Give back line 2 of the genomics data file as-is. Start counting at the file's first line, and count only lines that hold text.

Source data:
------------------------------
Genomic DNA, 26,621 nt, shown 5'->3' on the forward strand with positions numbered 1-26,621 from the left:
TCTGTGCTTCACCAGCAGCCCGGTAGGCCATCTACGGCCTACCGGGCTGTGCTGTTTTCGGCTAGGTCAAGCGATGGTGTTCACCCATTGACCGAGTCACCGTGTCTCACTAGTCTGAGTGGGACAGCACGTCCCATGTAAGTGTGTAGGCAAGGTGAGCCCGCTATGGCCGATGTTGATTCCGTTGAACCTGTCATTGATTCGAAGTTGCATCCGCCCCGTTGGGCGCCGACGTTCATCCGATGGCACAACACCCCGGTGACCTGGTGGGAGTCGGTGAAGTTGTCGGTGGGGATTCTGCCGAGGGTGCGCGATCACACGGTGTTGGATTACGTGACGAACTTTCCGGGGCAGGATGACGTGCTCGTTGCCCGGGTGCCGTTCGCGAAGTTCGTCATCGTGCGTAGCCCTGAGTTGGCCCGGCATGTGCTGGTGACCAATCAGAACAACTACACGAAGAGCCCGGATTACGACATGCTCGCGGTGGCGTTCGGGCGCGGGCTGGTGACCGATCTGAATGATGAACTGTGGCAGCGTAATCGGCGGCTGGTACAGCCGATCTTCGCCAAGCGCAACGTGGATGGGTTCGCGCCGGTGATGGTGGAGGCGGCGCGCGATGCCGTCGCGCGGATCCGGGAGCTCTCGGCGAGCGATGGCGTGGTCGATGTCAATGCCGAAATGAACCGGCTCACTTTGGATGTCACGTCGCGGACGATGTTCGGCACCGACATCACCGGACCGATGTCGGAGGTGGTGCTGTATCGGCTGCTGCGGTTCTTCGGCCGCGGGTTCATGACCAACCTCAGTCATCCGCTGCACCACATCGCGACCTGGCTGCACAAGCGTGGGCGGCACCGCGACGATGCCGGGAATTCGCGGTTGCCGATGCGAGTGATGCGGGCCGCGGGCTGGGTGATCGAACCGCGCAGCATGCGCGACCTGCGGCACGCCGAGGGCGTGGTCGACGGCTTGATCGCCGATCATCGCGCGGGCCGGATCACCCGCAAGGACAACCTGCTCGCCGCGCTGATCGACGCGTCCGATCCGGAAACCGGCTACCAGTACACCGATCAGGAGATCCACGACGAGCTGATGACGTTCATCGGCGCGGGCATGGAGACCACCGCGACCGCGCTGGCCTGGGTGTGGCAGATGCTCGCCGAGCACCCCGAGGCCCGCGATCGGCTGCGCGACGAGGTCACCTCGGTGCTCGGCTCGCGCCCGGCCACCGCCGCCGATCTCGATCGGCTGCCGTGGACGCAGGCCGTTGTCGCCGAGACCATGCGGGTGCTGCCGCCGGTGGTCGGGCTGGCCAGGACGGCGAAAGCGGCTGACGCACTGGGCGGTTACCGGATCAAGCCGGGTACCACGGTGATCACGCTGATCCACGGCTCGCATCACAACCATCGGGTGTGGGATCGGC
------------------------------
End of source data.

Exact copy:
TCTGTGCTTCACCAGCAGCCCGGTAGGCCATCTACGGCCTACCGGGCTGTGCTGTTTTCGGCTAGGTCAAGCGATGGTGTTCACCCATTGACCGAGTCACCGTGTCTCACTAGTCTGAGTGGGACAGCACGTCCCATGTAAGTGTGTAGGCAAGGTGAGCCCGCTATGGCCGATGTTGATTCCGTTGAACCTGTCATTGATTCGAAGTTGCATCCGCCCCGTTGGGCGCCGACGTTCATCCGATGGCACAACACCCCGGTGACCTGGTGGGAGTCGGTGAAGTTGTCGGTGGGGATTCTGCCGAGGGTGCGCGATCACACGGTGTTGGATTACGTGACGAACTTTCCGGGGCAGGATGACGTGCTCGTTGCCCGGGTGCCGTTCGCGAAGTTCGTCATCGTGCGTAGCCCTGAGTTGGCCCGGCATGTGCTGGTGACCAATCAGAACAACTACACGAAGAGCCCGGATTACGACATGCTCGCGGTGGCGTTCGGGCGCGGGCTGGTGACCGATCTGAATGATGAACTGTGGCAGCGTAATCGGCGGCTGGTACAGCCGATCTTCGCCAAGCGCAACGTGGATGGGTTCGCGCCGGTGATGGTGGAGGCGGCGCGCGATGCCGTCGCGCGGATCCGGGAGCTCTCGGCGAGCGATGGCGTGGTCGATGTCAATGCCGAAATGAACCGGCTCACTTTGGATGTCACGTCGCGGACGATGTTCGGCACCGACATCACCGGACCGATGTCGGAGGTGGTGCTGTATCGGCTGCTGCGGTTCTTCGGCCGCGGGTTCATGACCAACCTCAGTCATCCGCTGCACCACATCGCGACCTGGCTGCACAAGCGTGGGCGGCACCGCGACGATGCCGGGAATTCGCGGTTGCCGATGCGAGTGATGCGGGCCGCGGGCTGGGTGATCGAACCGCGCAGCATGCGCGACCTGCGGCACGCCGAGGGCGTGGTCGACGGCTTGATCGCCGATCATCGCGCGGGCCGGATCACCCGCAAGGACAACCTGCTCGCCGCGCTGATCGACGCGTCCGATCCGGAAACCGGCTACCAGTACACCGATCAGGAGATCCACGACGAGCTGATGACGTTCATCGGCGCGGGCATGGAGACCACCGCGACCGCGCTGGCCTGGGTGTGGCAGATGCTCGCCGAGCACCCCGAGGCCCGCGATCGGCTGCGCGACGAGGTCACCTCGGTGCTCGGCTCGCGCCCGGCCACCGCCGCCGATCTCGATCGGCTGCCGTGGACGCAGGCCGTTGTCGCCGAGACCATGCGGGTGCTGCCGCCGGTGGTCGGGCTGGCCAGGACGGCGAAAGCGGCTGACGCACTGGGCGGTTACCGGATCAAGCCGGGTACCACGGTGATCACGCTGATCCACGGCTCGCATCACAACCATCGGGTGTGGGATCGGC